Withholds and Bonuses

These sound different, but are basically the same. The plan offers a minimum payment to the doctor and a maximum payment, and pays something in the middle depending on how the doctor fulfills certain expectations.

The criteria include how much money the plan had to pay for the doctor's patients' care. Usually it also includes extra payment if the doctor meets certain quality standards, like having a certain percentage of patients who get their mammograms and flu shots on time, but since those are some of the same costs that were already counted against the doctor, it's not as noble as it sounds.

It is an incentive for the doctor to order less care. In reality however, it is not nearly as powerful an incentive as at-risk contracting. Psychologists can demonstrate that taking something away from someone is a more effective motivator than promising them something they don't have yet.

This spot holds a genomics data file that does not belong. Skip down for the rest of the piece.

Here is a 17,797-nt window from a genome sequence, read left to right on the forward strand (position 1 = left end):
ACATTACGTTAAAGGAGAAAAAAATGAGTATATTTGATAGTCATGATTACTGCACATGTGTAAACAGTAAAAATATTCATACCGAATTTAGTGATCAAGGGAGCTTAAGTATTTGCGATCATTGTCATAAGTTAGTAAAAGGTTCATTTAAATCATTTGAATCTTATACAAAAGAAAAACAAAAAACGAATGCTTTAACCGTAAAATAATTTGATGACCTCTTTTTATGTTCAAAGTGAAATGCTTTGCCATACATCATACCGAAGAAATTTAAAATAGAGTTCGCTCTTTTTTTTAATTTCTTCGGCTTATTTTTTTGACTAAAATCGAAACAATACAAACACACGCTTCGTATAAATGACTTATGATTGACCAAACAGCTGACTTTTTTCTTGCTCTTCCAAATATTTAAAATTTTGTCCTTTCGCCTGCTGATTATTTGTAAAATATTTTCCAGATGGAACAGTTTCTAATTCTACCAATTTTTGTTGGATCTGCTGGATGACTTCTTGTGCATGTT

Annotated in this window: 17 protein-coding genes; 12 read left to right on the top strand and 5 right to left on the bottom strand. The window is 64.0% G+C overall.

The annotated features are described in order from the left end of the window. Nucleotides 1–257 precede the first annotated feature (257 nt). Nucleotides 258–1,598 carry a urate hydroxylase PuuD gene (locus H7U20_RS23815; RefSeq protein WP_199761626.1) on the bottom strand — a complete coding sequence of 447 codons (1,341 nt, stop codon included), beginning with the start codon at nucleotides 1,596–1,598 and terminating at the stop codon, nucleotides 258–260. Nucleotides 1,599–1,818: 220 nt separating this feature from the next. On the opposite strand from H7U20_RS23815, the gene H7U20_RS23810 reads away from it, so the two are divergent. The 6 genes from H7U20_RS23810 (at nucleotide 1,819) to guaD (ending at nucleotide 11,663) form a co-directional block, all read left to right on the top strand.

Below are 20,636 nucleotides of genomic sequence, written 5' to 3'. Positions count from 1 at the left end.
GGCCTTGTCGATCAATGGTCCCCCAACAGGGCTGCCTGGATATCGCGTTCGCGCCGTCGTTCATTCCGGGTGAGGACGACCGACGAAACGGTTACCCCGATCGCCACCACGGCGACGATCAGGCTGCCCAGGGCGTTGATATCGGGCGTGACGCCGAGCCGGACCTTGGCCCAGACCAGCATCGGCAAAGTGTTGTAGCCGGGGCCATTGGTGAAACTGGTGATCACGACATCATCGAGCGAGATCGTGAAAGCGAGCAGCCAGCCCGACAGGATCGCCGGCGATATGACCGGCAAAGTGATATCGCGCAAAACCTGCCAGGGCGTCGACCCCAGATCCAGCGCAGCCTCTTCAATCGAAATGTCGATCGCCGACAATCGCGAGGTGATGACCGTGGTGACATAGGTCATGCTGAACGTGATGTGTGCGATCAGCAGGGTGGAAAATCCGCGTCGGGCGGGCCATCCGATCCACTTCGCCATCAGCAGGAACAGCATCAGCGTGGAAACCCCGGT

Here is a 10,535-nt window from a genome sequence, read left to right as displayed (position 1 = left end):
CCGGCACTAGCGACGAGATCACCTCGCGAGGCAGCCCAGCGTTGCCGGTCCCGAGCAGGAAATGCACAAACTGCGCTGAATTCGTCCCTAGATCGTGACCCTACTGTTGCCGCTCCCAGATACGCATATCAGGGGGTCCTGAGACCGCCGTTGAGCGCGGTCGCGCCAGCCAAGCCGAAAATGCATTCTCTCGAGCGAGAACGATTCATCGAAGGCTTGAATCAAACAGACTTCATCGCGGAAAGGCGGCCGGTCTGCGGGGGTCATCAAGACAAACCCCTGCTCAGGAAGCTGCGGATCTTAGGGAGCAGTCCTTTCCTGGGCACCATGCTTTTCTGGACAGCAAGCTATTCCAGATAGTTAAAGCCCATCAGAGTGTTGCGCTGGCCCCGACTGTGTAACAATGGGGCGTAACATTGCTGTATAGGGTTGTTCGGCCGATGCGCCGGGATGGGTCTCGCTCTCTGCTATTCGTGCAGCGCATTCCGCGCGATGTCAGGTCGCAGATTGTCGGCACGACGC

And frankly, the doctors are completely dependent on the HMO's giving them information: How many of their patients showed up for their procedures? How much did the plan have to pay? Was the care for patients who weren't referred justified? (There are always plenty of patients who end up at hospitals where their primary care doctor isn't on staff and are seen by a legion of specialists the doctor has never heard of.) Meanwhile the whole bonus could evaporate if the plan is in financial trouble or declares bankruptcy. Something a doctor has so little control over is a weak influence.



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©2000 Eileen K. Carpenter, MD